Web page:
Loan and inheritance patterns in hunter-gatherer ethnobiological systems

Claire Bowern, Hannah Haynie, Catherine Sheard, Barry Alpher, Patience Epps, Jane Hill, Patrick Mcconvell

Research output: Contribution to journalArticlepeer-review

13 Citations (Scopus)


We compare the etymologies of ethnobiological nomenclature in 130 hunter-gatherer and agriculturist languages in Australia, North America, and Amazonia. Previous work has identified correlations between systems of ethnobiological terminology and dominant means of community subsistence, relating stability of terminology to the “salience” of the items. However, the relevance of subsistence patterns to the development of ethnobiological nomenclature requires further investigation, as does the notion of “salience” and how it might relate to etymological stability. The current study probes the relationship between salience and stability and the variability within this relationship. We refine the notion of stability by studying both inheritance and loan rates. We refine the notion of “salience” by separately testing retention and loan rates in flora and fauna vocabulary that might be considered salient for different reasons. Results indicate that the most etymologically stable items are core foodstuffs (whether cultivated or wild). Psychotropic items were more likely to be loaned. There were no significant patterns for cultivar status or trade, though we note that the most frequently loaned items in the sample are also traded.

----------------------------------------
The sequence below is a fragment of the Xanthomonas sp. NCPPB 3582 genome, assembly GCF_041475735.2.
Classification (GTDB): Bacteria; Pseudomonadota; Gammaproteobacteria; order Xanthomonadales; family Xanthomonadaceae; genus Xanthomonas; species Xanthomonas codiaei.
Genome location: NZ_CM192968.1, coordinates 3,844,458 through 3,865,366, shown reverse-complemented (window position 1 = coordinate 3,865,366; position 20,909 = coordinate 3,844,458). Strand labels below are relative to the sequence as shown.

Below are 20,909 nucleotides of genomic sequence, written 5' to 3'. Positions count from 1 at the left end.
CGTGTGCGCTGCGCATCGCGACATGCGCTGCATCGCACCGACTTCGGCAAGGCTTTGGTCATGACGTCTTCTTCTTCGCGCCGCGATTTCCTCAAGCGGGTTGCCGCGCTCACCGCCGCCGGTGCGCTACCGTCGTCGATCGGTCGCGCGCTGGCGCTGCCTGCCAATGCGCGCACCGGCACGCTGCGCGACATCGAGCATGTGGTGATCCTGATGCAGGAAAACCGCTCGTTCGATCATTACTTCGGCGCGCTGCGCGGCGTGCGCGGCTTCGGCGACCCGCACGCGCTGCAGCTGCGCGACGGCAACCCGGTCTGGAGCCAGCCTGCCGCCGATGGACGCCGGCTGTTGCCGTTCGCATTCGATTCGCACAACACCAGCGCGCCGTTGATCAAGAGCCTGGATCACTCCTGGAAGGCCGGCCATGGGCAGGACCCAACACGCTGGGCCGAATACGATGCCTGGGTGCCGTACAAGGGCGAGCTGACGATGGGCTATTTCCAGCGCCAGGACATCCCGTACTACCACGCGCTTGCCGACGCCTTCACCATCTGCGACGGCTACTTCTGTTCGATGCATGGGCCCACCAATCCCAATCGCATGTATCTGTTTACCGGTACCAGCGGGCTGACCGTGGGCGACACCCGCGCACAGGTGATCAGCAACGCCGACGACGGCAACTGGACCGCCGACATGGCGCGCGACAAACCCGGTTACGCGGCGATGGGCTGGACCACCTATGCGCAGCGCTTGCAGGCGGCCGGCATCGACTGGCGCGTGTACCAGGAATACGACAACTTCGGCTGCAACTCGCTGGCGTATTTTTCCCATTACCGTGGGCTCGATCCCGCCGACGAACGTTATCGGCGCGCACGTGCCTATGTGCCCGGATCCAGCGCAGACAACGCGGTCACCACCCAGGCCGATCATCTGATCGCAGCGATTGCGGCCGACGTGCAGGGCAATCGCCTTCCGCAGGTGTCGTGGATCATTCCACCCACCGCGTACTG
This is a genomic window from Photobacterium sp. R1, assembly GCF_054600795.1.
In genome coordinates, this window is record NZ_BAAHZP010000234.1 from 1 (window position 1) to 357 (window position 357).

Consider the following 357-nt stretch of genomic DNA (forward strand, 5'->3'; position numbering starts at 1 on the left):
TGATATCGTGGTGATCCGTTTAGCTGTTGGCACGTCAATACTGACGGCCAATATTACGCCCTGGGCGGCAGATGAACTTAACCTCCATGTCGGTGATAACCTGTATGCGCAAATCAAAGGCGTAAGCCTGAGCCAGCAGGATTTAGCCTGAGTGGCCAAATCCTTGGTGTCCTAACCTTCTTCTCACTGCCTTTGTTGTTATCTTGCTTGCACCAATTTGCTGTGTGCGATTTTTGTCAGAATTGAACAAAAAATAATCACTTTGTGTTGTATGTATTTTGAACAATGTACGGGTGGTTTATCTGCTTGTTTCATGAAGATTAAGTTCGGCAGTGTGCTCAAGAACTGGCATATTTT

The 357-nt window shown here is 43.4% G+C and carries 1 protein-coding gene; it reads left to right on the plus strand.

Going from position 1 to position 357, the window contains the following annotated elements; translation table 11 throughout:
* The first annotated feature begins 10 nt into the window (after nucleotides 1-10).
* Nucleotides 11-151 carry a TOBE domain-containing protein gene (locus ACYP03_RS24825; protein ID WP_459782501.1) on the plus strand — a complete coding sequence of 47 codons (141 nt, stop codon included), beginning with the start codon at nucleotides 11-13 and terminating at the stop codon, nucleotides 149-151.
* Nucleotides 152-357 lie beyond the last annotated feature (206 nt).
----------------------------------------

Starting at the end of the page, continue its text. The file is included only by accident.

Original languageEnglish
Pages (from-to)195-227
JournalJournal of Ethnobiology
Issue number2
Publication statusPublished - Jul 2014


  • Historical linguistics
  • Ethnobiological nomenclature
  • Subsistence patterns
  • Hunter-gatherers


Dive into the research topics of 'Loan and inheritance patterns in hunter-gatherer ethnobiological systems'. Together they form a unique fingerprint.

Cite this